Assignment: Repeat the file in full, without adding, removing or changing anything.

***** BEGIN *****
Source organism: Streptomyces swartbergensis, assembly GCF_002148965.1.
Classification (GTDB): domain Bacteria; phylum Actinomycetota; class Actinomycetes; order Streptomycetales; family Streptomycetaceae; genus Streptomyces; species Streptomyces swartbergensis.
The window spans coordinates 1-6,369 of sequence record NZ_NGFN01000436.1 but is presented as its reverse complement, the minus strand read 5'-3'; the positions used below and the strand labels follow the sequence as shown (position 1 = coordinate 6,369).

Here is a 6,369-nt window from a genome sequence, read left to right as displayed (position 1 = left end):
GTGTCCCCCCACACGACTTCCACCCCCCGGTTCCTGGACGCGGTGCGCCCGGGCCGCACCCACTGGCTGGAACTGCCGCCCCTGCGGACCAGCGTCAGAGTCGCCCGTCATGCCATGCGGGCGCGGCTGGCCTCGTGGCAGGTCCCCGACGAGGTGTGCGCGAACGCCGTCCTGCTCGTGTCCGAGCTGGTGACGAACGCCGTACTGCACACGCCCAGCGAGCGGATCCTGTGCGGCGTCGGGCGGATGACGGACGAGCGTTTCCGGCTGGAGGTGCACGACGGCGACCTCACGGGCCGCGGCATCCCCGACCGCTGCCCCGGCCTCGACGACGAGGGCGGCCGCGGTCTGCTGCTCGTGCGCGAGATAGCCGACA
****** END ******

Source organism: Streptomyces swartbergensis, assembly GCF_002148965.1.
Classification (GTDB): domain Bacteria; phylum Actinomycetota; class Actinomycetes; order Streptomycetales; family Streptomycetaceae; genus Streptomyces; species Streptomyces swartbergensis.
The window spans coordinates 1-6,369 of sequence record NZ_NGFN01000436.1 but is presented as its reverse complement, the minus strand read 5'-3'; the positions used below and the strand labels follow the sequence as shown (position 1 = coordinate 6,369).

Here is a 6,369-nt window from a genome sequence, read left to right as displayed (position 1 = left end):
GTGTCCCCCCACACGACTTCCACCCCCCGGTTCCTGGACGCGGTGCGCCCGGGCCGCACCCACTGGCTGGAACTGCCGCCCCTGCGGACCAGCGTCAGAGTCGCCCGTCATGCCATGCGGGCGCGGCTGGCCTCGTGGCAGGTCCCCGACGAGGTGTGCGCGAACGCCGTCCTGCTCGTGTCCGAGCTGGTGACGAACGCCGTACTGCACACGCCCAGCGAGCGGATCCTGTGCGGCGTCGGGCGGATGACGGACGAGCGTTTCCGGCTGGAGGTGCACGACGGCGACCTCACGGGCCGCGGCATCCCCGACCGCTGCCCCGGCCTCGACGACGAGGGCGGCCGCGGTCTGCTGCTCGTGCGCGAGATAGCCGACA